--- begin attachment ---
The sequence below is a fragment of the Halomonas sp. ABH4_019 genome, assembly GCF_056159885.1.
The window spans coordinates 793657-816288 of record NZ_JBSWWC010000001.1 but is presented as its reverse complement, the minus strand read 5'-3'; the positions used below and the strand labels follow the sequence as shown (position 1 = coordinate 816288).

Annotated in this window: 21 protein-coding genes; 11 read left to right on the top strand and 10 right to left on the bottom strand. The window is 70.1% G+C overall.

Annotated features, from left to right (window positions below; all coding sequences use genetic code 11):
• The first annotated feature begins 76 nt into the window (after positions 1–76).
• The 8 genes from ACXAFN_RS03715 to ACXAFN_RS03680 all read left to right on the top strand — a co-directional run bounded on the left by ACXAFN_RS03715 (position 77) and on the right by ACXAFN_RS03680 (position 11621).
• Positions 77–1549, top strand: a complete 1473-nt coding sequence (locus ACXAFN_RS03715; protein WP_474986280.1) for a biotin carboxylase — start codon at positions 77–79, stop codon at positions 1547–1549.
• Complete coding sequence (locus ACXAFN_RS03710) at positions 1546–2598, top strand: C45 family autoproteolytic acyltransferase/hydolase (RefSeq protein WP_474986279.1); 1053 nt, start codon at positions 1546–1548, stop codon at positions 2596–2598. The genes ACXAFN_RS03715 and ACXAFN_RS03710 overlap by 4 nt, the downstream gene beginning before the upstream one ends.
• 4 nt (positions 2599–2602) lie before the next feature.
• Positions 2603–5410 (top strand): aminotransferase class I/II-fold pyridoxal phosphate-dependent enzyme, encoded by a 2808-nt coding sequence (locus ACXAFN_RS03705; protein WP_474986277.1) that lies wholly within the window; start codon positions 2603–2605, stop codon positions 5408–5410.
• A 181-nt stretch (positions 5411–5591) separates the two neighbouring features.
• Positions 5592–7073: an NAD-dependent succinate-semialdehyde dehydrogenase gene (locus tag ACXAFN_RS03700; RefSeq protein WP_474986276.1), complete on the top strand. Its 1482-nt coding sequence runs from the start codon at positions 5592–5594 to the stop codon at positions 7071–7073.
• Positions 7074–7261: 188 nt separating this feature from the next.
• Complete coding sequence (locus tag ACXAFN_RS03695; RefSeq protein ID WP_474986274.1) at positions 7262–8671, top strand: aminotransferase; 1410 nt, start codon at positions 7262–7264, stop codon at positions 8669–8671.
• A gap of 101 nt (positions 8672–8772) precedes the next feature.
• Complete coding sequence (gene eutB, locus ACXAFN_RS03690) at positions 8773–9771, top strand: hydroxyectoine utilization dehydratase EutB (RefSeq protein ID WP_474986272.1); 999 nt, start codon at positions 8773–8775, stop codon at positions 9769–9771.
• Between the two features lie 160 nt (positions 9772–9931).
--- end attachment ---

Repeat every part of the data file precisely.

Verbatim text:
The sequence below is a fragment of the Halomonas sp. ABH4_019 genome, assembly GCF_056159885.1.
The window spans coordinates 793657-816288 of record NZ_JBSWWC010000001.1 but is presented as its reverse complement, the minus strand read 5'-3'; the positions used below and the strand labels follow the sequence as shown (position 1 = coordinate 816288).

Annotated in this window: 21 protein-coding genes; 11 read left to right on the top strand and 10 right to left on the bottom strand. The window is 70.1% G+C overall.

Annotated features, from left to right (window positions below; all coding sequences use genetic code 11):
• The first annotated feature begins 76 nt into the window (after positions 1–76).
• The 8 genes from ACXAFN_RS03715 to ACXAFN_RS03680 all read left to right on the top strand — a co-directional run bounded on the left by ACXAFN_RS03715 (position 77) and on the right by ACXAFN_RS03680 (position 11621).
• Positions 77–1549, top strand: a complete 1473-nt coding sequence (locus ACXAFN_RS03715; protein WP_474986280.1) for a biotin carboxylase — start codon at positions 77–79, stop codon at positions 1547–1549.
• Complete coding sequence (locus ACXAFN_RS03710) at positions 1546–2598, top strand: C45 family autoproteolytic acyltransferase/hydolase (RefSeq protein WP_474986279.1); 1053 nt, start codon at positions 1546–1548, stop codon at positions 2596–2598. The genes ACXAFN_RS03715 and ACXAFN_RS03710 overlap by 4 nt, the downstream gene beginning before the upstream one ends.
• 4 nt (positions 2599–2602) lie before the next feature.
• Positions 2603–5410 (top strand): aminotransferase class I/II-fold pyridoxal phosphate-dependent enzyme, encoded by a 2808-nt coding sequence (locus ACXAFN_RS03705; protein WP_474986277.1) that lies wholly within the window; start codon positions 2603–2605, stop codon positions 5408–5410.
• A 181-nt stretch (positions 5411–5591) separates the two neighbouring features.
• Positions 5592–7073: an NAD-dependent succinate-semialdehyde dehydrogenase gene (locus tag ACXAFN_RS03700; RefSeq protein WP_474986276.1), complete on the top strand. Its 1482-nt coding sequence runs from the start codon at positions 5592–5594 to the stop codon at positions 7071–7073.
• Positions 7074–7261: 188 nt separating this feature from the next.
• Complete coding sequence (locus tag ACXAFN_RS03695; RefSeq protein ID WP_474986274.1) at positions 7262–8671, top strand: aminotransferase; 1410 nt, start codon at positions 7262–7264, stop codon at positions 8669–8671.
• A gap of 101 nt (positions 8672–8772) precedes the next feature.
• Complete coding sequence (gene eutB, locus ACXAFN_RS03690) at positions 8773–9771, top strand: hydroxyectoine utilization dehydratase EutB (RefSeq protein ID WP_474986272.1); 999 nt, start codon at positions 8773–8775, stop codon at positions 9769–9771.
• Between the two features lie 160 nt (positions 9772–9931).